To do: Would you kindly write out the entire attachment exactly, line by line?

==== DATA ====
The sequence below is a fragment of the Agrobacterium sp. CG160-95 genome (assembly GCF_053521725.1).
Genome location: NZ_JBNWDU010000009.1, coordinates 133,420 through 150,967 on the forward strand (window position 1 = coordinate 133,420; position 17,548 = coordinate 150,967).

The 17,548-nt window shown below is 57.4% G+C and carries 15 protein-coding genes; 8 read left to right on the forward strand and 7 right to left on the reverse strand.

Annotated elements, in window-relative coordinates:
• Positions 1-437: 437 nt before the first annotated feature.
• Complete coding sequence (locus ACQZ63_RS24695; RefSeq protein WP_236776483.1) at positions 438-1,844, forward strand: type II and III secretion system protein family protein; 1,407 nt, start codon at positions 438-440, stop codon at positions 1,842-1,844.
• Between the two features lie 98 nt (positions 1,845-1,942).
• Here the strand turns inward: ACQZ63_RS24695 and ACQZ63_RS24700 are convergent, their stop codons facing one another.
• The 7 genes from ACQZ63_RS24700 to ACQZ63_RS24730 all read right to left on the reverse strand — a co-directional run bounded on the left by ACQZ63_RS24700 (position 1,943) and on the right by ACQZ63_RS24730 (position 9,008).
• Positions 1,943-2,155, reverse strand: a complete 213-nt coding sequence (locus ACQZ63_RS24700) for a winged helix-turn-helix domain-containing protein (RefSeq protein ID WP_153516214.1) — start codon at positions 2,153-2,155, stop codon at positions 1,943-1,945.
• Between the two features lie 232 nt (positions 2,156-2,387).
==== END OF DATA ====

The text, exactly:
The sequence below is a fragment of the Agrobacterium sp. CG160-95 genome (assembly GCF_053521725.1).
Genome location: NZ_JBNWDU010000009.1, coordinates 133,420 through 150,967 on the forward strand (window position 1 = coordinate 133,420; position 17,548 = coordinate 150,967).

The 17,548-nt window shown below is 57.4% G+C and carries 15 protein-coding genes; 8 read left to right on the forward strand and 7 right to left on the reverse strand.

Annotated elements, in window-relative coordinates:
• Positions 1-437: 437 nt before the first annotated feature.
• Complete coding sequence (locus ACQZ63_RS24695; RefSeq protein WP_236776483.1) at positions 438-1,844, forward strand: type II and III secretion system protein family protein; 1,407 nt, start codon at positions 438-440, stop codon at positions 1,842-1,844.
• Between the two features lie 98 nt (positions 1,845-1,942).
• Here the strand turns inward: ACQZ63_RS24695 and ACQZ63_RS24700 are convergent, their stop codons facing one another.
• The 7 genes from ACQZ63_RS24700 to ACQZ63_RS24730 all read right to left on the reverse strand — a co-directional run bounded on the left by ACQZ63_RS24700 (position 1,943) and on the right by ACQZ63_RS24730 (position 9,008).
• Positions 1,943-2,155, reverse strand: a complete 213-nt coding sequence (locus ACQZ63_RS24700) for a winged helix-turn-helix domain-containing protein (RefSeq protein ID WP_153516214.1) — start codon at positions 2,153-2,155, stop codon at positions 1,943-1,945.
• Between the two features lie 232 nt (positions 2,156-2,387).